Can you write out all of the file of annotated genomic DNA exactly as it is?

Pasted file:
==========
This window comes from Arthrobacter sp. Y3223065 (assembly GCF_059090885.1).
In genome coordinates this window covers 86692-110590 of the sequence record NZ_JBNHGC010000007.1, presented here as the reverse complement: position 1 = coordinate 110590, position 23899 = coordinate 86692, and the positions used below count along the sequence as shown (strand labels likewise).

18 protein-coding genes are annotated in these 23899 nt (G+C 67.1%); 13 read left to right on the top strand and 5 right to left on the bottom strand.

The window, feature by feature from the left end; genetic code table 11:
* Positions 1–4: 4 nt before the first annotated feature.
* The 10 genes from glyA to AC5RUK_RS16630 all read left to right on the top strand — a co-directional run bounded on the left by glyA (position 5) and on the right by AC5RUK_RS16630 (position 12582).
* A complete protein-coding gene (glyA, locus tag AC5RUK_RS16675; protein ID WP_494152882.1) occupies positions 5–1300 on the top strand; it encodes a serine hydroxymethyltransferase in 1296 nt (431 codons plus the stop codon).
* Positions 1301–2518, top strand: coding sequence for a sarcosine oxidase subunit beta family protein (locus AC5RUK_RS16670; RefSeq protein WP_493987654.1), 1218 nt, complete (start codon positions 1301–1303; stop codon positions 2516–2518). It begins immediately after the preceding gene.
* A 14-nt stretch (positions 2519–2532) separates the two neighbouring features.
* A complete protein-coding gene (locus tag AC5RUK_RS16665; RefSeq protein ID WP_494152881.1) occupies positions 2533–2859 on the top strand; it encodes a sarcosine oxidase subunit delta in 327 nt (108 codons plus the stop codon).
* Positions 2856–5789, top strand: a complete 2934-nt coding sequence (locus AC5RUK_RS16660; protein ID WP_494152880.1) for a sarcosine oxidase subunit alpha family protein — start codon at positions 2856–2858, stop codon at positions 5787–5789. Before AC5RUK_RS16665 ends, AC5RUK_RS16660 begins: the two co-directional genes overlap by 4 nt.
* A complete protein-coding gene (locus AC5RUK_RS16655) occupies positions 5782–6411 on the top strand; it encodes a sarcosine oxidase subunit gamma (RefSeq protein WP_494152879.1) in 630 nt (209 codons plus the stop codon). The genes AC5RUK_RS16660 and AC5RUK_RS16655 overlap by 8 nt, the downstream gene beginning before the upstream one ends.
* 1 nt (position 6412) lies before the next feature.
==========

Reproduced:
This window comes from Arthrobacter sp. Y3223065 (assembly GCF_059090885.1).
In genome coordinates this window covers 86692-110590 of the sequence record NZ_JBNHGC010000007.1, presented here as the reverse complement: position 1 = coordinate 110590, position 23899 = coordinate 86692, and the positions used below count along the sequence as shown (strand labels likewise).

18 protein-coding genes are annotated in these 23899 nt (G+C 67.1%); 13 read left to right on the top strand and 5 right to left on the bottom strand.

The window, feature by feature from the left end; genetic code table 11:
* Positions 1–4: 4 nt before the first annotated feature.
* The 10 genes from glyA to AC5RUK_RS16630 all read left to right on the top strand — a co-directional run bounded on the left by glyA (position 5) and on the right by AC5RUK_RS16630 (position 12582).
* A complete protein-coding gene (glyA, locus tag AC5RUK_RS16675; protein ID WP_494152882.1) occupies positions 5–1300 on the top strand; it encodes a serine hydroxymethyltransferase in 1296 nt (431 codons plus the stop codon).
* Positions 1301–2518, top strand: coding sequence for a sarcosine oxidase subunit beta family protein (locus AC5RUK_RS16670; RefSeq protein WP_493987654.1), 1218 nt, complete (start codon positions 1301–1303; stop codon positions 2516–2518). It begins immediately after the preceding gene.
* A 14-nt stretch (positions 2519–2532) separates the two neighbouring features.
* A complete protein-coding gene (locus tag AC5RUK_RS16665; RefSeq protein ID WP_494152881.1) occupies positions 2533–2859 on the top strand; it encodes a sarcosine oxidase subunit delta in 327 nt (108 codons plus the stop codon).
* Positions 2856–5789, top strand: a complete 2934-nt coding sequence (locus AC5RUK_RS16660; protein ID WP_494152880.1) for a sarcosine oxidase subunit alpha family protein — start codon at positions 2856–2858, stop codon at positions 5787–5789. Before AC5RUK_RS16665 ends, AC5RUK_RS16660 begins: the two co-directional genes overlap by 4 nt.
* A complete protein-coding gene (locus AC5RUK_RS16655) occupies positions 5782–6411 on the top strand; it encodes a sarcosine oxidase subunit gamma (RefSeq protein WP_494152879.1) in 630 nt (209 codons plus the stop codon). The genes AC5RUK_RS16660 and AC5RUK_RS16655 overlap by 8 nt, the downstream gene beginning before the upstream one ends.
* 1 nt (position 6412) lies before the next feature.